The website Zety lists 20 job titles for writers. They are:
- Copy Editor
- Content Creator
- Communications Director
- Technical Writer
- Public Relations Specialist
- Proposal Writer
- Content Strategist
- Grant Writer
- Video Game Writer
- Film Critic
- Travel Writer
- Social Media Specialist
Most are self-explanatory. Some are not. For example, I’m still not sure what a content strategist really does, although I’ve generated enough content that I feel I should know. Copy Editor and Editor/Proofreader are not, in my opinion, writer job titles. I wouldn’t have included Social Media Specialist, or maybe I would have. Writing tweets, etc. can be important and significant work I suppose.
Some of these titles like Translator, Tech Writer, Grant Writer and Video Game Writer require special skills. Many, even most, however, have significant overlap. And in truth exact job titles rarely mean much.
The real question is can you solve their problem?
A client will hire you only if they believe you can solve their problem. In a very real sense, job titles are an attempt to categorize people’s work roles. They’ve also become ways to assign value to some, with titles like President or CEO, COO, CFO and the like carry much more prestige and usually much higher pay than titles that don’t carry the C suite aura.
‘Writer,’ of course, means you can put words on the screen/page in a way that accomplishes the goals of that particular piece of writing – a great story entertains and informs, copy writing sells a product or service, journalism reports the news while public relations aims to create a favorable impression about a company, a product or a service.
When your credits don’t match the job titles
Although there are exceptions, it seems to me most writers can pretty much handle a wide variety of topics. That often means you’ll find yourself in a position where your actual writing credits don’t exact the job titles of the job you’re considering applying for.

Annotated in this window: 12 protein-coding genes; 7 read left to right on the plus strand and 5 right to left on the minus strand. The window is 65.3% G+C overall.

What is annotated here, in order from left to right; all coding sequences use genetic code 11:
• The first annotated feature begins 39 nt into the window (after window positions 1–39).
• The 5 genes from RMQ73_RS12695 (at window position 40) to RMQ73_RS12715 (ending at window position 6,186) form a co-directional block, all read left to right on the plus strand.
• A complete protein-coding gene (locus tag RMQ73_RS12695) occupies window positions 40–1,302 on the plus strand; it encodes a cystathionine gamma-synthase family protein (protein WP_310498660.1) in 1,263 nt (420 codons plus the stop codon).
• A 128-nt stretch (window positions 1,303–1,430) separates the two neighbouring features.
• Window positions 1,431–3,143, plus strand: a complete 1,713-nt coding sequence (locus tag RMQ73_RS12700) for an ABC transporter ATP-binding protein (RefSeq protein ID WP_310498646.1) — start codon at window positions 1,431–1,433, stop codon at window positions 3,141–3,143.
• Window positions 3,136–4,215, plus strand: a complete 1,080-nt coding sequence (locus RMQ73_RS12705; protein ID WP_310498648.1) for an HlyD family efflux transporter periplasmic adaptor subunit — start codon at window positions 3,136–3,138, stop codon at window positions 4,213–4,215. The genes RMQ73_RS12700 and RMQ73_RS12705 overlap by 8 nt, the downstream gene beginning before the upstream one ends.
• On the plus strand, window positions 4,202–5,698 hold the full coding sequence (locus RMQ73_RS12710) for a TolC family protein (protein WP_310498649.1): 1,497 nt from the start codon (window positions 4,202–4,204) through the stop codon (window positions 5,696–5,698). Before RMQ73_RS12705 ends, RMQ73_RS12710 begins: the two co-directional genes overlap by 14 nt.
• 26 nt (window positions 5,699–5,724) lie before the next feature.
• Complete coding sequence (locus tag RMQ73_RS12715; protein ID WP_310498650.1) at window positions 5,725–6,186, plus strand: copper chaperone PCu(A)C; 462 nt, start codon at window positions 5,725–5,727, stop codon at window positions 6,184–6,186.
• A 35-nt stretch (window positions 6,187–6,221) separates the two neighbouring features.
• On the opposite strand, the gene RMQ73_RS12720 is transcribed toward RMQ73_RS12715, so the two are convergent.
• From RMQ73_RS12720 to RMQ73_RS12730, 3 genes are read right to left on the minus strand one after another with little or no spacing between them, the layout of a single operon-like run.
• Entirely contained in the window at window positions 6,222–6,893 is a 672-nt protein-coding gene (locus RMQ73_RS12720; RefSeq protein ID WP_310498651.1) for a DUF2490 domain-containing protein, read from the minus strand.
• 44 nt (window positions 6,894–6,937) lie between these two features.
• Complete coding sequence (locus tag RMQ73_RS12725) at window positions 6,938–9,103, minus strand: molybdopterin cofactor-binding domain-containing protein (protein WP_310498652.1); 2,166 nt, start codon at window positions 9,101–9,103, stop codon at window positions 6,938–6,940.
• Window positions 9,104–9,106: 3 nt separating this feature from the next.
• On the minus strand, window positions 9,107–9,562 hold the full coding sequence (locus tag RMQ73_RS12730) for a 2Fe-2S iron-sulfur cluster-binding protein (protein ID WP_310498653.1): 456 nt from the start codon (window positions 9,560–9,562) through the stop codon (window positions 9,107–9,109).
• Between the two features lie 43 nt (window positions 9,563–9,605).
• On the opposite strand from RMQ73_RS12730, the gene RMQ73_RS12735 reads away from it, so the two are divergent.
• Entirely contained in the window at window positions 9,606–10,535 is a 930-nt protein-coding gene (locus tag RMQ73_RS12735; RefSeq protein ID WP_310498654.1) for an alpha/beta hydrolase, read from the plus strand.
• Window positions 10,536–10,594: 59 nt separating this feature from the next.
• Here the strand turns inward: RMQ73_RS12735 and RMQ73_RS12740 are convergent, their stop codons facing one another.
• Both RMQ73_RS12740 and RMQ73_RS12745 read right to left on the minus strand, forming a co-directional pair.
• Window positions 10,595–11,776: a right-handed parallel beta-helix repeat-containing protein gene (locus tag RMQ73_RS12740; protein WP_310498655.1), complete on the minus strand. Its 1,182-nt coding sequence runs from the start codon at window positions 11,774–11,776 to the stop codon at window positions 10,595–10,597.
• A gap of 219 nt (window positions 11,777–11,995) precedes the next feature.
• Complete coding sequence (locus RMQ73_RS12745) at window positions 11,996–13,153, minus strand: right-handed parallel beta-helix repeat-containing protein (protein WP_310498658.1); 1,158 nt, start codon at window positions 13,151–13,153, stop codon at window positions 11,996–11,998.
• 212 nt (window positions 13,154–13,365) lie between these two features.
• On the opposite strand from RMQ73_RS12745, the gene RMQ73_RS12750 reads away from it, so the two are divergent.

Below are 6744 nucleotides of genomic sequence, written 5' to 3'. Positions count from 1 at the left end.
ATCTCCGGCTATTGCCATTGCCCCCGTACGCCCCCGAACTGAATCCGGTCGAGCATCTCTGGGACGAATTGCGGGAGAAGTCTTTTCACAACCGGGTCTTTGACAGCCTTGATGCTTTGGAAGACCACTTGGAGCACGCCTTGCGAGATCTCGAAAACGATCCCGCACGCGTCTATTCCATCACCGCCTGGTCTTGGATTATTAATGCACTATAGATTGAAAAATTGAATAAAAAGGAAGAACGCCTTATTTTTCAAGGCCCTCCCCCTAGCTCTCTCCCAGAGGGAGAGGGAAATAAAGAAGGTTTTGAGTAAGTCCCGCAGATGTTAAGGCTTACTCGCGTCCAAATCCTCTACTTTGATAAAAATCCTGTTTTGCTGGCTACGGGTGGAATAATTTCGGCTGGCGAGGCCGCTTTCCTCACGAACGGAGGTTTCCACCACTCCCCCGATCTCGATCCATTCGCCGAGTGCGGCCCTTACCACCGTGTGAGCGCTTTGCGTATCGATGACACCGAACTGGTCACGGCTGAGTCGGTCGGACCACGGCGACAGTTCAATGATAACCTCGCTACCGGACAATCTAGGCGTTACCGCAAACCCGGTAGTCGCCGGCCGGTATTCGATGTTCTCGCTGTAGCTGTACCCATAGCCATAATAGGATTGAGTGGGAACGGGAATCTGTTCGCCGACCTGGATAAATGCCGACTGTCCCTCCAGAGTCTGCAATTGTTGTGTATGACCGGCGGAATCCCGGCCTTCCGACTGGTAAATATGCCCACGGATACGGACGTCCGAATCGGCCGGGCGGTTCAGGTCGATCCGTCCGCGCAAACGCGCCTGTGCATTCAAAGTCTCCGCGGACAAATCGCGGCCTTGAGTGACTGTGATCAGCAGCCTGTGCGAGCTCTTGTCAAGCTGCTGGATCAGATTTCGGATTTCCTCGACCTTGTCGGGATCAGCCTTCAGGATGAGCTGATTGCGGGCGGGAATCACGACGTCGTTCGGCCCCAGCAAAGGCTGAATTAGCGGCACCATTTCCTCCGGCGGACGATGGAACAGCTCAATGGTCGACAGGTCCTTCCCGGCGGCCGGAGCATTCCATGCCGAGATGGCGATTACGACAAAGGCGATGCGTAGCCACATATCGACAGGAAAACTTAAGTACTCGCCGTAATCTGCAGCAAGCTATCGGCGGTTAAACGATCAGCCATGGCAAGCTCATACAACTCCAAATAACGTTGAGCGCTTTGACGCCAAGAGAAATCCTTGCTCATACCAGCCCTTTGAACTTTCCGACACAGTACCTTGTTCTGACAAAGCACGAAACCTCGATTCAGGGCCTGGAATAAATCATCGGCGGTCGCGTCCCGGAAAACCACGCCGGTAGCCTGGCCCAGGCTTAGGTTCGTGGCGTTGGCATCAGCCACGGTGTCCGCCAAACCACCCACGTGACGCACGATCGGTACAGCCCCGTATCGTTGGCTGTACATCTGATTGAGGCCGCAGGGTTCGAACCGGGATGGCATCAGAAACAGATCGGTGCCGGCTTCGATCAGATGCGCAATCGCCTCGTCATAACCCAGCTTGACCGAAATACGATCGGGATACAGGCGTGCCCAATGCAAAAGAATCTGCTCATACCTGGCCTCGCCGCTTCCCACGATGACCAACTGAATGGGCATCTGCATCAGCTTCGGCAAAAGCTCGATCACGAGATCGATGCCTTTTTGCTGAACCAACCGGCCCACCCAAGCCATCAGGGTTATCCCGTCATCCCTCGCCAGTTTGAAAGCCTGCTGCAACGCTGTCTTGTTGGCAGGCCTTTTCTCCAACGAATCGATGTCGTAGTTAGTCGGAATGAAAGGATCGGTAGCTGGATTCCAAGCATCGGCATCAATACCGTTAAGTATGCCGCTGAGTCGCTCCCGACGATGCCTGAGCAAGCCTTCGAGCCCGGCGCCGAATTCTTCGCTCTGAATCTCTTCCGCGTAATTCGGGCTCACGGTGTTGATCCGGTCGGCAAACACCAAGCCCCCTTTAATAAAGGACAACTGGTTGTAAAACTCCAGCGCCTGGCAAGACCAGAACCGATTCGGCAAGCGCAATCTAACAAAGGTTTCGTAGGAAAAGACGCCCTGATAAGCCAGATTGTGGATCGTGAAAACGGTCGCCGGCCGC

My advice? If you think you understand the potential client’s problem and believe you can solve it, go ahead and apply. Take time to carefully demonstrate why you can solve their problem even though your credits don’t match, exactly, the job titles. Here’s what I mean:
Although I’m certainly not a public relations guru, I’ve written enough press releases and interviewed enough article subjects that I can often qualify, if I take time to point out both.
Long before I started writing I sold and developed property with my father. Referring to that background which wasn’t on my list of credits, landed me enough real estate writing so I look like an expert.
While I’m not a scientist, if you can explain it to me, I can turn it into prose that is eminently readable by lay people.
On the other hand, my refusal to watch football or play golf means I’d be a poor choice to write about either – unless it was “why I don’t watch football or play golf” essays…which come to think about it might be fun.
You get the idea!
Write well and often,